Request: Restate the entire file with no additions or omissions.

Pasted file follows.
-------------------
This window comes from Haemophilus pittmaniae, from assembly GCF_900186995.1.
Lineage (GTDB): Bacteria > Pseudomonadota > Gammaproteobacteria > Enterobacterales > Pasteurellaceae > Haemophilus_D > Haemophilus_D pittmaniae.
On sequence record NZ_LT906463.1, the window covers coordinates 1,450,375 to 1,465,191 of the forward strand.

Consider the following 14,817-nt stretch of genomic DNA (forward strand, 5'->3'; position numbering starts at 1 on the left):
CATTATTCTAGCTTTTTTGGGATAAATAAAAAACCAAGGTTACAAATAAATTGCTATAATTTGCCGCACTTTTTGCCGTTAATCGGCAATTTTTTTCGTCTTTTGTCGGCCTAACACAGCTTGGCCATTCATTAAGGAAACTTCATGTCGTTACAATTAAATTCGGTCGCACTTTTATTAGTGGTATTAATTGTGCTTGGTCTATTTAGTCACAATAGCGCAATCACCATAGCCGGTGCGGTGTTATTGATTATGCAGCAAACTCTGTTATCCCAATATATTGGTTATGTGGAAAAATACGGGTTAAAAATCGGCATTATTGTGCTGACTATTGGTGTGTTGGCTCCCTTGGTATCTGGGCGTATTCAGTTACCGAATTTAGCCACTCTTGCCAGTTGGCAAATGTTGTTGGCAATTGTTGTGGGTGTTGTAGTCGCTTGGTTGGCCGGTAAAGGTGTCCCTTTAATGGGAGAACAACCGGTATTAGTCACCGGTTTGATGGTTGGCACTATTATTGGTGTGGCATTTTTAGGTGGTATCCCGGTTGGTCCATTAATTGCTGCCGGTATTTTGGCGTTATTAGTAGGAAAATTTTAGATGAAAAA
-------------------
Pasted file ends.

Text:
This window comes from Haemophilus pittmaniae, from assembly GCF_900186995.1.
Lineage (GTDB): Bacteria > Pseudomonadota > Gammaproteobacteria > Enterobacterales > Pasteurellaceae > Haemophilus_D > Haemophilus_D pittmaniae.
On sequence record NZ_LT906463.1, the window covers coordinates 1,450,375 to 1,465,191 of the forward strand.

Consider the following 14,817-nt stretch of genomic DNA (forward strand, 5'->3'; position numbering starts at 1 on the left):
CATTATTCTAGCTTTTTTGGGATAAATAAAAAACCAAGGTTACAAATAAATTGCTATAATTTGCCGCACTTTTTGCCGTTAATCGGCAATTTTTTTCGTCTTTTGTCGGCCTAACACAGCTTGGCCATTCATTAAGGAAACTTCATGTCGTTACAATTAAATTCGGTCGCACTTTTATTAGTGGTATTAATTGTGCTTGGTCTATTTAGTCACAATAGCGCAATCACCATAGCCGGTGCGGTGTTATTGATTATGCAGCAAACTCTGTTATCCCAATATATTGGTTATGTGGAAAAATACGGGTTAAAAATCGGCATTATTGTGCTGACTATTGGTGTGTTGGCTCCCTTGGTATCTGGGCGTATTCAGTTACCGAATTTAGCCACTCTTGCCAGTTGGCAAATGTTGTTGGCAATTGTTGTGGGTGTTGTAGTCGCTTGGTTGGCCGGTAAAGGTGTCCCTTTAATGGGAGAACAACCGGTATTAGTCACCGGTTTGATGGTTGGCACTATTATTGGTGTGGCATTTTTAGGTGGTATCCCGGTTGGTCCATTAATTGCTGCCGGTATTTTGGCGTTATTAGTAGGAAAATTTTAGATGAAAAA